The EYOF, organised on behalf of the European Olympic Committee (EOC) and held under the patronage of the IOC, is a multi-sport event for young European athletes aged 14–18 years. Young athletes compete in different Olympic disciplines which makes the EYOF an ideal warm-up for qualified youngsters in reaching the ‘real’ Olympics.9 According to the traditional Olympic Games, both a winter and a summer edition take place in a 2-year cycle, in odd years. In 2015, the 12th W-EYOF was held in the countries of Austria and Liechtenstein. A total of 899 young athletes from 45 European countries competed in the eight winter sports: alpine skiing, biathlon, cross-country skiing, figure skating, ice hockey, Nordic combined, snowboard cross (SBX), and ski jumping.
In the present study, the same methods of the IOC injury and illness surveillance used during previous Olympic Games1 ,3–5 ,8 ,9 were implemented. About 3 weeks before the 2015 W-EYOF (25–30 January), the NOCs were informed about the study and were invited to participate in the 2015 W-EYOF injury and illness surveillance study. The medical representatives and the chefs de mission of all NOCs received a booklet with detailed information about the study, including the injury and illness forms to be filled out. In addition, in the morning of the first competition day, the medical representatives of the NOCs (physicians, physiotherapists) were invited to a meeting covering the details of this study. The NOCs were asked to report daily the occurrence (or non-occurrence) of newly sustained injuries and illnesses on a standardised report form. In cases where an NOC had no physician or physiotherapist, the chef de mission of the NOC was asked to conduct the reporting. Data collected by NOC members (mostly physicians or physiotherapists) were the primary dataset. The chief medical officer of the W-EYOF checked and completed these data if necessary for those collected by the medical centres. To prevent double registrations, the athlete's accreditation number was manually checked in all data sources and information from the NOC physician was preferred over the clinic physician's report.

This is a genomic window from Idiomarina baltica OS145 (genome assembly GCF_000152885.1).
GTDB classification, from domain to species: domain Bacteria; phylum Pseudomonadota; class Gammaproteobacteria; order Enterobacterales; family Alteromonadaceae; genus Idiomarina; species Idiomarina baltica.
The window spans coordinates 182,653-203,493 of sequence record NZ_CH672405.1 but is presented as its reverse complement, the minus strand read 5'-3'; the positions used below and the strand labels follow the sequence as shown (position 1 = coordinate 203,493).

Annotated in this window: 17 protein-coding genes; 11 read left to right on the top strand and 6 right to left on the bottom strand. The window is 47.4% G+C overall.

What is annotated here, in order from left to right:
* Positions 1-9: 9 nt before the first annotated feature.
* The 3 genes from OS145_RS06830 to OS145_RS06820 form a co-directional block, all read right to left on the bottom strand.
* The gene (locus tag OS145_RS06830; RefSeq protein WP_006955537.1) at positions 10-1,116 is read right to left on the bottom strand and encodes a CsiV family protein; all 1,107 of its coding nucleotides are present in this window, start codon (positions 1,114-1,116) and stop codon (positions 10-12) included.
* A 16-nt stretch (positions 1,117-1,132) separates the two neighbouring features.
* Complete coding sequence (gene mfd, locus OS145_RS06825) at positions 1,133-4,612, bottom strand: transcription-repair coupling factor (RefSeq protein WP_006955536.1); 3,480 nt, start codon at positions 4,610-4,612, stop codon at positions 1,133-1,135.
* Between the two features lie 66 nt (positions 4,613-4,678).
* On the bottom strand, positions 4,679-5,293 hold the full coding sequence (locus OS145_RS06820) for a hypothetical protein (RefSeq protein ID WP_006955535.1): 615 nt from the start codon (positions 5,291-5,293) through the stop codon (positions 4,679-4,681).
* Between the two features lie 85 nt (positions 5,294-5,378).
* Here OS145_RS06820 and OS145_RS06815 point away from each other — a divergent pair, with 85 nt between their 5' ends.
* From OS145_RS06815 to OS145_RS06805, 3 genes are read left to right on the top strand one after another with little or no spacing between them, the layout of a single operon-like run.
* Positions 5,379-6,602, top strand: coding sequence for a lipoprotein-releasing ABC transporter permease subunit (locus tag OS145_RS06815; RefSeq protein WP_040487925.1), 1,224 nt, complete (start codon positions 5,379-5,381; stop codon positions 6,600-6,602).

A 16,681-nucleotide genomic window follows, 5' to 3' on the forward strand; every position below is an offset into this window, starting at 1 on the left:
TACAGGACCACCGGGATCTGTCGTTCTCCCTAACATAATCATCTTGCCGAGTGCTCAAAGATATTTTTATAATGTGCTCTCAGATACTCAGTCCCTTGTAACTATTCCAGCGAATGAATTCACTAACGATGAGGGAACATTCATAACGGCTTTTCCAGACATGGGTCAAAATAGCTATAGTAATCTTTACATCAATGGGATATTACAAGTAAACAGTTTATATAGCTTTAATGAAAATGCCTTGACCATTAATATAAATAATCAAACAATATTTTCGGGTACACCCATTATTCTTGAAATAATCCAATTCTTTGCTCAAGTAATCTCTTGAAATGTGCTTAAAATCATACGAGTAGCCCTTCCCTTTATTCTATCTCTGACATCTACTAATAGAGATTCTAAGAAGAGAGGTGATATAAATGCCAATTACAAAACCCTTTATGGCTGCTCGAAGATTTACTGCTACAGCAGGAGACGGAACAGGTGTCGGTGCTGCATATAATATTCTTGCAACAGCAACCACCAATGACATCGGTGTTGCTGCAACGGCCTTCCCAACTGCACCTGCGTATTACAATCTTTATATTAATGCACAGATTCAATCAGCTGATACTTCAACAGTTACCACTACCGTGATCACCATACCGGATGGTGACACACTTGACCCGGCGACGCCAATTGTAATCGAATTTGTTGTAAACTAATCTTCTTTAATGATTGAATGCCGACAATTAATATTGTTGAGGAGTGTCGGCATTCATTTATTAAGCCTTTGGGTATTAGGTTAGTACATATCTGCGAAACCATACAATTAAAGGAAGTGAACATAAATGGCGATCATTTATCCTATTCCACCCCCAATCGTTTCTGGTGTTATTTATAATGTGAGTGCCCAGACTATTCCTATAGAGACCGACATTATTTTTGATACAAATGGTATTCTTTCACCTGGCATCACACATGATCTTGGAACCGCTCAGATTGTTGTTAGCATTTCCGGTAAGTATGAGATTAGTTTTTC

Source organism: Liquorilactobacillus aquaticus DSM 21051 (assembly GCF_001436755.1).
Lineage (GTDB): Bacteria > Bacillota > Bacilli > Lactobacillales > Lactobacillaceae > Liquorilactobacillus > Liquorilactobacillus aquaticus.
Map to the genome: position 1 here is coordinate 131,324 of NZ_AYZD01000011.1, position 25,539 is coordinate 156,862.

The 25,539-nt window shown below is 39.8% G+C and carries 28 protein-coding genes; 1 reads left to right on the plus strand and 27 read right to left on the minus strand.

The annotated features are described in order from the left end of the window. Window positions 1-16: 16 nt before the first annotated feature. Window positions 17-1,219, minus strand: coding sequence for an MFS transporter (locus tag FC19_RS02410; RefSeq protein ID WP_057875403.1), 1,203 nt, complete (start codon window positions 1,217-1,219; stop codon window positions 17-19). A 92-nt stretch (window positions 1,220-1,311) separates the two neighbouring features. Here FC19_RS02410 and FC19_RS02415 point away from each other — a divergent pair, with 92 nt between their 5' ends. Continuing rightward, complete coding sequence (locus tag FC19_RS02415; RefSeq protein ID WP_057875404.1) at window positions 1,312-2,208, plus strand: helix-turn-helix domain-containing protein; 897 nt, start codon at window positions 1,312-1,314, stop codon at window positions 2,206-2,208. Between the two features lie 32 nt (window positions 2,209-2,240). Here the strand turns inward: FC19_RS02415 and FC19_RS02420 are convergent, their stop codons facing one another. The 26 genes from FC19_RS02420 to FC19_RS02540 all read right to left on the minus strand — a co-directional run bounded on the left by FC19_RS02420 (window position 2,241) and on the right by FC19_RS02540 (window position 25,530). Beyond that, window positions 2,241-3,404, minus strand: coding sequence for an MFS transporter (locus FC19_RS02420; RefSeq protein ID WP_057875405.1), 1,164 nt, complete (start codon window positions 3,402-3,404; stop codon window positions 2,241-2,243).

According to the methods of the IOC injury and illness surveillance, an athlete was defined as injured or ill if he/she received medical attention regardless of the consequences with respect to absence from competition or training.1 ,3–5 ,8 ,9
An injury should be reported if it fulfilled the following criteria1 ,3–5 ,8 ,9: (1) musculoskeletal complaint or concussion; (2) newly incurred injury or re-injury; (3) incurred in training or competition; and (4) incurred during the 2015 W-EYOF. An illness was defined as any physical complaint (not related to injury) newly incurred during the W-EYOF that received medical attention. Chronic pre-existing illnesses were not included unless there was an exacerbation requiring medical attention.
In cases where multiple body parts were injured during the same incident, multiple types of injuries occurred in the same body part, or different body parts were affected by illnesses, only the most severe injury/illness was registered, however, with several diagnoses.1 ,3–5 ,8 ,9
The report form was identical to the one used in previous Olympic Games,1 ,3–5 ,8 ,9 requiring the following information: athlete's accreditation number, sport discipline/event, date, time, competition/training, injured body part, injury type, cause, and estimated time loss. The illness part was located on the same page directly below the injury part and included the athlete's accreditation number, sport discipline/event, date of occurrence, diagnosis, affected system, main symptom(s) and cause of illness, as well as an estimate of time loss. Detailed instructions on how to fill out the form correctly were given in the booklet with examples for injuries and illnesses. Injury and illness report forms were distributed to all NOCs in the following languages of choice: English, French, German, Russian and Spanish.
All information was treated strictly confidentially. The accreditation numbers were only used to avoid duplicate reporting from NOC physicians and the medical centres and to provide information on age, gender, sport and national federation of participating athletes. Ethical approval for methods used was obtained from the institutional review board and from the ethics committee of the University of Innsbruck, Austria.